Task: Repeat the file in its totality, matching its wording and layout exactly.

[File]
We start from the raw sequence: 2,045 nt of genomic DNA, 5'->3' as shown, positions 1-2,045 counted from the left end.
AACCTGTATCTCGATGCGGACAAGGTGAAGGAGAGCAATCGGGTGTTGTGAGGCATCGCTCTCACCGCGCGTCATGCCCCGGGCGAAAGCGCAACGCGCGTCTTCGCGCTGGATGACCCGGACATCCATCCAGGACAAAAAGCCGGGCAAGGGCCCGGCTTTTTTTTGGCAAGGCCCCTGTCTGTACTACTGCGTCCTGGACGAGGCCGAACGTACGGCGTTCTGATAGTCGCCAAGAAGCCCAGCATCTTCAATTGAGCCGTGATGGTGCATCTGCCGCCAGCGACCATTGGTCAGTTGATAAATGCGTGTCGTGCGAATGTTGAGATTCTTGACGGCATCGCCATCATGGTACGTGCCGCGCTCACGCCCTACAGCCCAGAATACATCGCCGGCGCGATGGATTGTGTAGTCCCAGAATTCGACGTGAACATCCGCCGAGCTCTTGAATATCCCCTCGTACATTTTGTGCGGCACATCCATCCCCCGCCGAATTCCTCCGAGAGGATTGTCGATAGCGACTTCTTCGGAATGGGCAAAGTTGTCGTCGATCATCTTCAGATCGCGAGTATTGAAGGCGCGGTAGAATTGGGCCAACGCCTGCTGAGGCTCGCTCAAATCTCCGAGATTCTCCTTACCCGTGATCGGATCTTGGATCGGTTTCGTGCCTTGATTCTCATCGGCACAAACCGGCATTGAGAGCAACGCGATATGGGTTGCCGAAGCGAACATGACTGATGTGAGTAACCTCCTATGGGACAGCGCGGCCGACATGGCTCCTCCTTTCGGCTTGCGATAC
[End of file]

We start from the raw sequence: 2,045 nt of genomic DNA, 5'->3' as shown, positions 1-2,045 counted from the left end.
AACCTGTATCTCGATGCGGACAAGGTGAAGGAGAGCAATCGGGTGTTGTGAGGCATCGCTCTCACCGCGCGTCATGCCCCGGGCGAAAGCGCAACGCGCGTCTTCGCGCTGGATGACCCGGACATCCATCCAGGACAAAAAGCCGGGCAAGGGCCCGGCTTTTTTTTGGCAAGGCCCCTGTCTGTACTACTGCGTCCTGGACGAGGCCGAACGTACGGCGTTCTGATAGTCGCCAAGAAGCCCAGCATCTTCAATTGAGCCGTGATGGTGCATCTGCCGCCAGCGACCATTGGTCAGTTGATAAATGCGTGTCGTGCGAATGTTGAGATTCTTGACGGCATCGCCATCATGGTACGTGCCGCGCTCACGCCCTACAGCCCAGAATACATCGCCGGCGCGATGGATTGTGTAGTCCCAGAATTCGACGTGAACATCCGCCGAGCTCTTGAATATCCCCTCGTACATTTTGTGCGGCACATCCATCCCCCGCCGAATTCCTCCGAGAGGATTGTCGATAGCGACTTCTTCGGAATGGGCAAAGTTGTCGTCGATCATCTTCAGATCGCGAGTATTGAAGGCGCGGTAGAATTGGGCCAACGCCTGCTGAGGCTCGCTCAAATCTCCGAGATTCTCCTTACCCGTGATCGGATCTTGGATCGGTTTCGTGCCTTGATTCTCATCGGCACAAACCGGCATTGAGAGCAACGCGATATGGGTTGCCGAAGCGAACATGACTGATGTGAGTAACCTCCTATGGGACAGCGCGGCCGACATGGCTCCTCCTTTCGGCTTGCGATAC